Businesses and fleet operators urged to ensure valid NCT certificates in place


Sharing is caring!

S2 Ezine and web

The importance for businesses and fleet operators to ensure all vehicles have current valid NCT certificates is being highlighted by the Road Safety Authority (RSA).

In a communication issued by Interactive Driving Systems, a global provider of driver safety management solutions, in association with the RSA, it notes that failure to hold a valid NCT certificate has been a ‘straight-to-court’ offence which attracted 5 penalty points on conviction since 2009, but that since December last year it falls within the Fixed Charge Payment System. This means that persons have the option of paying €60 and receiving 3 penalty points on payment of the Fixed Charge rather than automatically being required to go to court.

Passenger vehicles require their first NCT on the 4th anniversary of their registration date. Following this, the NCT is required every two years until the vehicle is 10 years old, whereafter an NCT is required every year.

The Garda Automatic Number Plate Recognition System (ANPR) can now scan traffic for cars with no NCT. With an estimated 250,000 vehicles at any time being used without a valid NCT, the introduction of the fixed charge offence, and the use of ANPR is to encourage these car owners to abide by the law.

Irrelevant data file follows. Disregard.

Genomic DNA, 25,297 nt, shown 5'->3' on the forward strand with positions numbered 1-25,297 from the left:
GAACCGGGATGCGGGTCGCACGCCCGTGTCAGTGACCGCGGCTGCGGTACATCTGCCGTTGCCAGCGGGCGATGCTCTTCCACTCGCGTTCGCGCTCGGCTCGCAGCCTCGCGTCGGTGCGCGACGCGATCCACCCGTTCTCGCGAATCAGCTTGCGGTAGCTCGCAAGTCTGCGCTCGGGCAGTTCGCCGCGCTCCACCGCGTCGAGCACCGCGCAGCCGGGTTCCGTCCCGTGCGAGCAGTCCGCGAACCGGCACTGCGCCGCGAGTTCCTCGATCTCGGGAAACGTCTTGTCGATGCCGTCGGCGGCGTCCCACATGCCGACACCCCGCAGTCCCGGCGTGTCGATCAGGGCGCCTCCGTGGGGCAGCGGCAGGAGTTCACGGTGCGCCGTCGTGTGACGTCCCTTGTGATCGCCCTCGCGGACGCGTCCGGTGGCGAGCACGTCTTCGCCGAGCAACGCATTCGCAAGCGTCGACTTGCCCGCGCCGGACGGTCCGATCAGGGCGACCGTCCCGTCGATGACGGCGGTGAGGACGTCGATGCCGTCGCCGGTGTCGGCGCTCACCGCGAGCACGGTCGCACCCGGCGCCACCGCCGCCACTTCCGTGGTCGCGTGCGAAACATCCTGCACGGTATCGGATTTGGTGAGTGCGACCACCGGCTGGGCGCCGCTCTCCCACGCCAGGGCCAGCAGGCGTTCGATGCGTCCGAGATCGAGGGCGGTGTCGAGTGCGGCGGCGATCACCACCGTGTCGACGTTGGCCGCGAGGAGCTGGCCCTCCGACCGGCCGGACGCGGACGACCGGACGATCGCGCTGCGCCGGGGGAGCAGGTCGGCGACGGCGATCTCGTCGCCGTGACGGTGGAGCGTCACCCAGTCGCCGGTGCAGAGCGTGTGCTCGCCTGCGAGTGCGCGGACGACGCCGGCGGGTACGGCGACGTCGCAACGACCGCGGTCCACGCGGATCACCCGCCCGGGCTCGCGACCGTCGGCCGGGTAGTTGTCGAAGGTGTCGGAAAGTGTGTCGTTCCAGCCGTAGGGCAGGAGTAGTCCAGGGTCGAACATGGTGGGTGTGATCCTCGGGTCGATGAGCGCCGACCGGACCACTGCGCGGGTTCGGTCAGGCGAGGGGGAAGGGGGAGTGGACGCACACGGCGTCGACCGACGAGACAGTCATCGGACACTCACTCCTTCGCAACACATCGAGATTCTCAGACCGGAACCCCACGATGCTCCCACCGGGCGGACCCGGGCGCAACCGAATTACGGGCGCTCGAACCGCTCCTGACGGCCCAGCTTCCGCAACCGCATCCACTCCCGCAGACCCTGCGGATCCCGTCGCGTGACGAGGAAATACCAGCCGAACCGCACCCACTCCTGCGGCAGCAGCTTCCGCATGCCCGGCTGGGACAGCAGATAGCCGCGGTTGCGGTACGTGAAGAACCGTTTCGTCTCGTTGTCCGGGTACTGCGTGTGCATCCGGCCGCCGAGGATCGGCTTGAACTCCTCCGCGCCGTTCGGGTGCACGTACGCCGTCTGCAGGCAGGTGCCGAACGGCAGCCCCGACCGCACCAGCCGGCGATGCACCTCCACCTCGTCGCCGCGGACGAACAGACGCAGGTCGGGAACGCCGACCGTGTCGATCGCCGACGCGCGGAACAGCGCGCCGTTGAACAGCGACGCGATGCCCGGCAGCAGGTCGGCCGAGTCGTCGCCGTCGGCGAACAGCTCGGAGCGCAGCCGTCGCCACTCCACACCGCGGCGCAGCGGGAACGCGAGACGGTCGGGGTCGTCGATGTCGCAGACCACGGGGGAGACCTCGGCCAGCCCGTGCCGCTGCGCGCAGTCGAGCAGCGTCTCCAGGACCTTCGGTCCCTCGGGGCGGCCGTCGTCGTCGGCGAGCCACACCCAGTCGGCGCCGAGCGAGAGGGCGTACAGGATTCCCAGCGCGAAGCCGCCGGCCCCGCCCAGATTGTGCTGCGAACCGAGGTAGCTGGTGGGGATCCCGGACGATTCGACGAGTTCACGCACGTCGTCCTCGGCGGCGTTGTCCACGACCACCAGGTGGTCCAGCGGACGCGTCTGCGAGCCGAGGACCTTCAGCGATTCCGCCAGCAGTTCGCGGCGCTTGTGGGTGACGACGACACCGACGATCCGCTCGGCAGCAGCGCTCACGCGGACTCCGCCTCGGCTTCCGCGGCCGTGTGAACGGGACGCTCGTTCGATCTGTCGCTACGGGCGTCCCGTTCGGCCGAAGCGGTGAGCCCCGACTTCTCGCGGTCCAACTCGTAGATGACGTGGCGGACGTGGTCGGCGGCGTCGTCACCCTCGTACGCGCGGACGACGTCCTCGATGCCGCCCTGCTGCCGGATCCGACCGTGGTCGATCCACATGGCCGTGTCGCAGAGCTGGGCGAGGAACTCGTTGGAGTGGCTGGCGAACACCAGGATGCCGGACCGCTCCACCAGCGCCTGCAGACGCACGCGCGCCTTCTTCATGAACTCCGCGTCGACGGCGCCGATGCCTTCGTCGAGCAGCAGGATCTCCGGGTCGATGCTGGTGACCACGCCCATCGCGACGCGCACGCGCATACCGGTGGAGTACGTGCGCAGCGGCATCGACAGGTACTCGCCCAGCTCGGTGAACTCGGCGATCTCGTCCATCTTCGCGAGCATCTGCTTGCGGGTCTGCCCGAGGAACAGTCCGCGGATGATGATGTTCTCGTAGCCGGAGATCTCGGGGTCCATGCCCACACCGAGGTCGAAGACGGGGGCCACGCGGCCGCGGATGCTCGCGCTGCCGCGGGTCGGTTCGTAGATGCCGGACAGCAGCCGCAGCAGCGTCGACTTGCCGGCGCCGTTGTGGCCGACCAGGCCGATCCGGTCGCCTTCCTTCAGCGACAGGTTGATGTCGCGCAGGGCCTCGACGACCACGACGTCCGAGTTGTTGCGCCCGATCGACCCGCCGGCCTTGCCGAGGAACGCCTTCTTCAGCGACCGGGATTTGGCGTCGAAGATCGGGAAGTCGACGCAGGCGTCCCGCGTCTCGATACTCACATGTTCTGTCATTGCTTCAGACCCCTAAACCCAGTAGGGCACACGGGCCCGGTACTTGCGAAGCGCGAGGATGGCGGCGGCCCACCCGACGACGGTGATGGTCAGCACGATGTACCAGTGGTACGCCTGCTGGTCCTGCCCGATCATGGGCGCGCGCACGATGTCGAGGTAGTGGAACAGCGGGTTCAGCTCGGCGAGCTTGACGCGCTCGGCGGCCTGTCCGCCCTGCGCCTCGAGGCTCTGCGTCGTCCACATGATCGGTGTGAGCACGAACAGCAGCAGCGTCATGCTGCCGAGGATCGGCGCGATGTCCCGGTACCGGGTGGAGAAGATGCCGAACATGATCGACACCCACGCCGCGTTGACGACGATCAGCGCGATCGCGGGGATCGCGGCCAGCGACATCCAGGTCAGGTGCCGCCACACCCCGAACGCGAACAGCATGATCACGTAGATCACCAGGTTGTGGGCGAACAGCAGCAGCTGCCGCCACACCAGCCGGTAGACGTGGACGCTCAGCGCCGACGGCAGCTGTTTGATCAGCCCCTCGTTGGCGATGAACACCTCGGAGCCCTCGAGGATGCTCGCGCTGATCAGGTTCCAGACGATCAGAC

The communication highlights that Voluntary Early Testing was introduced in July last year. It allows vehicles to be presented for test at any time more than 90 days in advance of the test due date.  The certificate issued will be valid for 1 or 2 years from the date of the successful test and future test dates will be reset to the anniversary/bi-annual of the test.  This could be very useful to businesses to plan testing at a time that suits their needs.

Interactive Driving Systems and the RSA note that for organisations, this makes grey fleet management particularly important, with databases required to capture NCT due dates to allow compliance checks and timely alerts to drivers.

Deirdre Sinnott, Senior Policy Inspector with the Health and Safety Authority has welcomed the communication, commenting that it’s a timely reminder about compliance with the NCT car test for those who manage those who drive for work.